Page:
For those bent on tradition, here is a recipe for
1 CUP PITTED PRUNES
1 CUP BRANDY or VIN SANTO
1 STICK UNSALTED BUTTER
1 ½ CUPS ONION – minced
10 – 12 LB GOOSE – preferably dead!
1/3 CUP RUBY PORT
1 LB GROUND PORK – not very lean
2 EGGS – large, lightly beaten
GENEROUS PINCH OF ALLSPICE
2 GARLIC CLOVES – minced
1 LB CHESTNUTS – cooked, peeled, coarsely chopped
1 TSP THYME
FRESHLY GROUND BLACK PEPPER
3 CUPS CHICKEN STOCK
PREHEAT OVEN TO 425º.
In a small bowl, cover the prunes with the brandy or Vin Santo and let stand for 30 minutes. Reserve the juice but strain and coarsely chop the prunes.
In a skillet, melt 3 tablespoons of the butter. Add the minced onions and cook over moderate heat, occasionally stirring, until they have softened – 5 minutes. Add the port to the skillet and boil, scraping up any bits stuck to the bottom of the skillet, until almost evaporated.
Scrape the mixture into the bowl of a stand mixture fitted with the paddle and let cool slightly. Add the ground pork, eggs, all spice, thyme, and garlic and season with salt and freshly ground black pepper. Beat the stuffing at low speed until all well combined. Scrape down the sides of the bowl occasionally while beating. Stir in the chestnuts and the prunes.
In the preheated oven set a rack in a roasting pan. Season the goose cavity well with salt and fill in the stuffing and secure the cavity with toothpicks or wooden skewers. Using a sharp knife, prick the skin all over. Truss the goose and set it breast side up on the rack. Roast for 15 minutes and then reduce the temperature to 350º and continue roasting for 3 ½ hours. Test for doneness with a thermometer inserted into the stuffing. If done, it should read 160º. Test at the thigh and it should read 165º. While roasting, baste the breast with ½ cup of hot water every 15-20 minutes. When the goose registers as done, remove to a carving board and let rest for 15-20 minutes.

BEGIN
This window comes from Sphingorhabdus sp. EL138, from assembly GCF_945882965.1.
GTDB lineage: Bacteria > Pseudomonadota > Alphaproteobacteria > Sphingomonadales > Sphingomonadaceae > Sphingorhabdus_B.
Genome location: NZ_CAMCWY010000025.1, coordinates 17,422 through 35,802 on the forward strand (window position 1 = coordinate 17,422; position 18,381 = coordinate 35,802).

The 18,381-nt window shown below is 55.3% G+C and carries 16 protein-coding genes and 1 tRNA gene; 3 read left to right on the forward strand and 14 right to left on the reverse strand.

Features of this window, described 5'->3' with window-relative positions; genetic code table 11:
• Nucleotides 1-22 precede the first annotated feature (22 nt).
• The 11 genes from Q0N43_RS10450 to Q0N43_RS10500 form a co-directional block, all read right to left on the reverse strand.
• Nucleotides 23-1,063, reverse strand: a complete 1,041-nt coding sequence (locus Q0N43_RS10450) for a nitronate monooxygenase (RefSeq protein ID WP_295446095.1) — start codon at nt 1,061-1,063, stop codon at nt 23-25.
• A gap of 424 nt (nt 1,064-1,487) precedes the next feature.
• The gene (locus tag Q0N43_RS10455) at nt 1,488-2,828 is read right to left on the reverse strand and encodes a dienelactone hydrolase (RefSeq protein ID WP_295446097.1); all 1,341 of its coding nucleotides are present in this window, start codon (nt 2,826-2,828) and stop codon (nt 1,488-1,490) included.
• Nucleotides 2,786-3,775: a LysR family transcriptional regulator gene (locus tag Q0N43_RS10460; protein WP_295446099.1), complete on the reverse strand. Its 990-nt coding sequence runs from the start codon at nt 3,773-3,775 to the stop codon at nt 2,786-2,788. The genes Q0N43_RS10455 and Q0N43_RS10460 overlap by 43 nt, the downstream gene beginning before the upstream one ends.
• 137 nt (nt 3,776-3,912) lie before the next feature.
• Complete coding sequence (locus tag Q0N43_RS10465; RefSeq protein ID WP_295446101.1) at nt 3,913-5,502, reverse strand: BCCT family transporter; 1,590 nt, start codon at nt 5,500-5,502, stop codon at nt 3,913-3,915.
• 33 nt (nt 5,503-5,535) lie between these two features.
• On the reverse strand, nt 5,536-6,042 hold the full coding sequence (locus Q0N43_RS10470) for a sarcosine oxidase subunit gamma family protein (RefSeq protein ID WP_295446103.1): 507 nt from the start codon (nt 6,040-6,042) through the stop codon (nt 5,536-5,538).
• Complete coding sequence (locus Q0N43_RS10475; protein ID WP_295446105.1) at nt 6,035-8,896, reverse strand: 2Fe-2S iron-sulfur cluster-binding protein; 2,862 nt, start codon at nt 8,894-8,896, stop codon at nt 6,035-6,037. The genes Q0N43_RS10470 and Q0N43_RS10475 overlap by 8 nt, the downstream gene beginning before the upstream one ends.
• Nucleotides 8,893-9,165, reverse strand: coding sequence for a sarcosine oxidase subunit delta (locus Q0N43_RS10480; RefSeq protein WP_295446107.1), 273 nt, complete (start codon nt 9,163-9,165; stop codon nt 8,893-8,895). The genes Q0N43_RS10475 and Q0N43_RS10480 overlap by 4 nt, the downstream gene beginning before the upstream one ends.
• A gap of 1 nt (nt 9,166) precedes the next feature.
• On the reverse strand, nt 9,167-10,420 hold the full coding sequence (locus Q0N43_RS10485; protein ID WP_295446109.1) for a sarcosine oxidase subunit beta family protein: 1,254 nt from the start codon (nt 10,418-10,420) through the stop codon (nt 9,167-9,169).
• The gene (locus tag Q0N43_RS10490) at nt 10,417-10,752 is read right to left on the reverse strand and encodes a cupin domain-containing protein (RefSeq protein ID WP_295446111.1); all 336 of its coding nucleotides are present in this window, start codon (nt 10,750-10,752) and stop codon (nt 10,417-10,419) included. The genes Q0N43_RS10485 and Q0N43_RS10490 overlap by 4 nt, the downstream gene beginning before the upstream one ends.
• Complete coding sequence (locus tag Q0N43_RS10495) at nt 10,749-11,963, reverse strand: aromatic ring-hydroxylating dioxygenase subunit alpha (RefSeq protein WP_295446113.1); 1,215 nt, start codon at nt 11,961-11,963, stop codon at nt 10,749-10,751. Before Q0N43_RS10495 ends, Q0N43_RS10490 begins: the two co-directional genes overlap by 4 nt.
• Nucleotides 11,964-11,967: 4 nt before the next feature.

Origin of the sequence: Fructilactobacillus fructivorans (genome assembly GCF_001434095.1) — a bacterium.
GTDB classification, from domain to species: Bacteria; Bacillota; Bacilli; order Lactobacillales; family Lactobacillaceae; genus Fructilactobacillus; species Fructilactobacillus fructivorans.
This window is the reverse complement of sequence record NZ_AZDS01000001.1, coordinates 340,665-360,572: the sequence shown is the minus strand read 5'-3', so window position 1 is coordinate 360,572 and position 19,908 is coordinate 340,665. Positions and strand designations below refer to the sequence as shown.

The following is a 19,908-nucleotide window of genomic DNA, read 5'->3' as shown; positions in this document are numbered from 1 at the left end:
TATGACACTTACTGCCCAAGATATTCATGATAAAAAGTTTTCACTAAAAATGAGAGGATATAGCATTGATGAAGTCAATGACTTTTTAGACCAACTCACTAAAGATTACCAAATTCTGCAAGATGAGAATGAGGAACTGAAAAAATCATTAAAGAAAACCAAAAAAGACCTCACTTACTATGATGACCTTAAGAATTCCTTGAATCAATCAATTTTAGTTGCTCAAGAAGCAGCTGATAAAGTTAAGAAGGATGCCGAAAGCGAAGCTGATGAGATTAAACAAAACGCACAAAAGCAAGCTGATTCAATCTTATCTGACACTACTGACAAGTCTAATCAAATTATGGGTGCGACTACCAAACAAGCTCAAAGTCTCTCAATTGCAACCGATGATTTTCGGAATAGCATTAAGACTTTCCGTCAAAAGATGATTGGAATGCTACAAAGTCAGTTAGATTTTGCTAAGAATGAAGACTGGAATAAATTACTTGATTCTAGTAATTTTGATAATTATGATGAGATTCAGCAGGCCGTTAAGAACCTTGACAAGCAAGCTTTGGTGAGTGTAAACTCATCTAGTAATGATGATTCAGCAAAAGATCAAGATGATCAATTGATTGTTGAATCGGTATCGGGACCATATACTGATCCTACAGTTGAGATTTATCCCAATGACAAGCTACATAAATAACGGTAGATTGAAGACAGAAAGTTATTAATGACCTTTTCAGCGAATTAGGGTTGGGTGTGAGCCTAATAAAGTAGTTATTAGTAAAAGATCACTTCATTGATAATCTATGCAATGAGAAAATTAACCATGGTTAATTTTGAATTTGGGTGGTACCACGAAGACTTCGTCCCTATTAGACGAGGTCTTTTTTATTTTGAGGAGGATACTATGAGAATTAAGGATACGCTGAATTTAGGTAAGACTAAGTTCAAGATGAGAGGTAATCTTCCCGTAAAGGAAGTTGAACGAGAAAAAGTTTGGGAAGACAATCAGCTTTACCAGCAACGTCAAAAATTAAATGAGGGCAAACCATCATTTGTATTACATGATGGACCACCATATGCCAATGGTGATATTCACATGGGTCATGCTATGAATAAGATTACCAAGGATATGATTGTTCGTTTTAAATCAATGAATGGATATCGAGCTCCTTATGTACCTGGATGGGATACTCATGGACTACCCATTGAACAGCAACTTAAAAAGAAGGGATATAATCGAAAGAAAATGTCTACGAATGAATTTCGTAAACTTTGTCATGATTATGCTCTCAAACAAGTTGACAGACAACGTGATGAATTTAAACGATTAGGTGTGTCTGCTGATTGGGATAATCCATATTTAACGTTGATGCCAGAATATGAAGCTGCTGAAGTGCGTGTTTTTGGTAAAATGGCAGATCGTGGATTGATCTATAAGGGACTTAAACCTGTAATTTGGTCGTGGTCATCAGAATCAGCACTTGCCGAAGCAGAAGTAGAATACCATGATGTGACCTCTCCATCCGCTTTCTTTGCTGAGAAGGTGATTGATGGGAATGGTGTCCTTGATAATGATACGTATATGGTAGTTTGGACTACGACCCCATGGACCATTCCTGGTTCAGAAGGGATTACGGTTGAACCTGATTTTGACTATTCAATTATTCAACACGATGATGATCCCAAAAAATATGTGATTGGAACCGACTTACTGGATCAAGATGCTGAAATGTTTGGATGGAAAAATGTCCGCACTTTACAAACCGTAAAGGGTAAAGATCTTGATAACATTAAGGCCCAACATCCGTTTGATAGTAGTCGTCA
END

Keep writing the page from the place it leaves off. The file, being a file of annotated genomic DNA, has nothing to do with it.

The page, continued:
Meanwhile, pour the pan juices into a measuring cup and skim off the fat. Return the juices to the pan, add the reserved prune liquid and the stock. Boil the sauce, scraping up any bits that have stuck to the bottom of the pot. Continue boiling util the sauce has thickened – 10 minutes. Remove the pan from the heat and whisk in the remining butter and season the sauce with salt and pepper.
Remove the stuffing from the cavity and spoon into a serving dish. Carve the goose and serve with the stuffing and the sauce on the side.
The Story Behind the Christmas Goose
ADAPTED FROM A STORY BY JUSTINE STERLING
it’s a prized turkey that Scrooge sends an urchin to buy at the end of A Christmas Carol, goose was the original centerpiece on the Cratchit’s menu. As shown to Scrooge by the Ghost of Christmas Present: “There never was such a goose…Its tenderness and flavor, size and cheapness were the themes of universal admiration.” The modern day American family will sit down to a meal of varied traditional things this Christmas, but goose remains the traditional Christmas meat of choice for many and was long before Dickens wrote of its succulence!